ED ZUERCHER: I think it was inertia. There's so much deference given to the FAA, they regulate the board, flight paths, they are going to make the decision. Breaking back and saying why, how, show me how you're going to do this. I'm disappointed in our employees and they are being disciplined for that. But I'm really upset with the FAA. It appears to me from reading this there was a clear strategy to avoid talking to anyone at high level from the city. We talk to the FAA all the time on multiple levels. But the report detailed that clearly they never did; in fact, I'll read you a section. The FAA did not directly contact any senior member of the aviation department prior to the fall of 2014. Instead, for reasons unknown, the FAA chose to make its sole point of contact at the lowest levels of the aviation department. That doesn't excuse the lack of communication from our folks, when they knew from their staff. But there's no good explanation from the FAA as to why they did not bring something this important forward to our officials when they were talking about other items all the time.
TED SIMSON: With that in mind, and also the indication that inertia was at the helm here, I have two different avenues, how does either avenue affect a lawsuit against the FAA?
ED ZUERCHER: You know, I don't know. We are laying all our cards out on the table, making it clear to people. Most of this is based on public record, things that are already available and the lawsuit will have anyway. We just put it into this form. So you know, its impact on the lawsuit I guess is important. But what's more important is the public's trust in the city, that we're going to -- we told them we will let you know what we know when we know it. That's what this report does.
TED SIMOSS: Disciplined you mentioned, reprimands, suspensions and demotions. Sounds like some of these folks may have been actually lying to the public when they expressed concerns or asked questions. Not lying? You don't think so?
ED ZUERCHER: I don't know that our staff lied. I think from the beginning in September and October and November and December in public meetings, our staff said we have -- we have talked to the FAA and staff talked to us, we didn't know what it meant. We thought they would come back to us again with more opportunity to talk to them. I don't think it's that, we just missed the opportunity to raise the issue.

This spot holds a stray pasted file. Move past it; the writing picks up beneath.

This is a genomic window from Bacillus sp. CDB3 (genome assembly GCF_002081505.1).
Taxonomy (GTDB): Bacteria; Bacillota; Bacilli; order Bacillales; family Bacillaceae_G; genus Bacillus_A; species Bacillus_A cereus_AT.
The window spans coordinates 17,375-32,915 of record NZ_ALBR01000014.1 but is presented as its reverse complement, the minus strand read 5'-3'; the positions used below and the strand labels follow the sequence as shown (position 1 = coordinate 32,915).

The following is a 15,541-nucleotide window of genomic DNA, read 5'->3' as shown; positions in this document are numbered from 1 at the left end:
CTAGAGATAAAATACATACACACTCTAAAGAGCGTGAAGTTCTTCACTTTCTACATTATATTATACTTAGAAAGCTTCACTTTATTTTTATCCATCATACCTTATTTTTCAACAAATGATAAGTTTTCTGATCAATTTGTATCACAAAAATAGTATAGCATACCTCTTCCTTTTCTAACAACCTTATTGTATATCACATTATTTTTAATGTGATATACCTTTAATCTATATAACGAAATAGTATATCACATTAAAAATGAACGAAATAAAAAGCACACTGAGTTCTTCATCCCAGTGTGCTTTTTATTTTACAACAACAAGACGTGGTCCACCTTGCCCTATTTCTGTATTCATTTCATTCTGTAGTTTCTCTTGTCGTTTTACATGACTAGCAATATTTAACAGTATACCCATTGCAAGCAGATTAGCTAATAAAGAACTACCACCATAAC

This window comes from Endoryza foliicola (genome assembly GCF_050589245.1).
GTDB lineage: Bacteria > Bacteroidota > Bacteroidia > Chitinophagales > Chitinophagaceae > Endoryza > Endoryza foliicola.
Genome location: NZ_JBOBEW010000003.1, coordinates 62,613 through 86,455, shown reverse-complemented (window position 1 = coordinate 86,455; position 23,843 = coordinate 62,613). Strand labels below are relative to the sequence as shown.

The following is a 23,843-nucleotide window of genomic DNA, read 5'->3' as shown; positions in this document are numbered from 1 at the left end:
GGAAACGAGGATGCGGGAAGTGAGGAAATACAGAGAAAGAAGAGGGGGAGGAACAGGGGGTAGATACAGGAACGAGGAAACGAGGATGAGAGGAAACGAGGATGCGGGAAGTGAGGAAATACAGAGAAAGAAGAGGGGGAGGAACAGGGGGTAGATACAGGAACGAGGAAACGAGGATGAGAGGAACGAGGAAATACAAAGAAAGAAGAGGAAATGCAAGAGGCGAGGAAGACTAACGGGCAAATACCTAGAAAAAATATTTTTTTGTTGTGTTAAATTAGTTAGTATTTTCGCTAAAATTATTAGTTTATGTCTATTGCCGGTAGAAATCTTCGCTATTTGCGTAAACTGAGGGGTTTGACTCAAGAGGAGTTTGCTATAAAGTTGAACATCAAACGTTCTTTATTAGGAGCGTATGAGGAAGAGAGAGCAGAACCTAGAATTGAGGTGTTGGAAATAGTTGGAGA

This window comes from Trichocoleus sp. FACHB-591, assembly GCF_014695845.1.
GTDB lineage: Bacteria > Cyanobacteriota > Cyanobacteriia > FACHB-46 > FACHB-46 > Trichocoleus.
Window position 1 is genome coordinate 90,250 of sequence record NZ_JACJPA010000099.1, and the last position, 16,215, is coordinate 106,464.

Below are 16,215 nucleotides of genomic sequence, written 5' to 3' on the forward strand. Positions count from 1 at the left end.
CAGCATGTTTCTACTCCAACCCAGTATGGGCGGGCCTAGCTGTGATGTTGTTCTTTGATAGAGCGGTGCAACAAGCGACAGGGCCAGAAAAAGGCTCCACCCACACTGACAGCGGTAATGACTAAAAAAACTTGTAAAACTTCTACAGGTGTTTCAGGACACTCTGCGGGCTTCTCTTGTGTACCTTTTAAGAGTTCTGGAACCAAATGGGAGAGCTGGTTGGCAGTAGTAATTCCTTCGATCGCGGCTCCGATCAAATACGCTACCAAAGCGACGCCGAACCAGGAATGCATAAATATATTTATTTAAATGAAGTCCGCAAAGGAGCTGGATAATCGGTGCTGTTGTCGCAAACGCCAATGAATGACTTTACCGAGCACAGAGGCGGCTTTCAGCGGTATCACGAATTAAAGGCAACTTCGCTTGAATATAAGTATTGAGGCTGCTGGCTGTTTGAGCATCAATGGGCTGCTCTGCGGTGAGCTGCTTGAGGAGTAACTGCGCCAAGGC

TED SIMONS: But I was thinking of original staff, not necessarily you or elected members but staff that were maybe contacted initially, what the heck's going on here. No one has lost their job over this. Do you think this is a fireable offense?
ED ZUERCHER: No. You have to understand it this way. We have four of these employees covered by civil service would have been covered -- I'm sorry, three of the employees are covered by civil service, they have rights that are laid out and appeal rights. I've got to be careful about talking about that. One of the employees who remains, the director was demoted and given 40 hours off without pay. That's pretty severe. We're not talking about criminal activity here, but a laptop in judgment, a mistake was made by an employee who otherwise has a very good track record with the city. We're holding our employees accountable. I'd like to see someone at the FAA held accountable in the same way. They had never come forward and given us any information on what they knew and when they knew it. Why did they focus on a very entry level employee and never talk to us about what they were doing?
TED SIMONS: Any indication they asked those entry level employees not to say anything to higher-ups?
ED ZUERCHER: Again, that's the problem. The employees had a responsibility to all the way up to the director.
TED SIMONS: All right. It's good to have you, thanks very much.
ED ZUERCHER: I appreciate it.
Ed Zuercher:Phoenix City Manager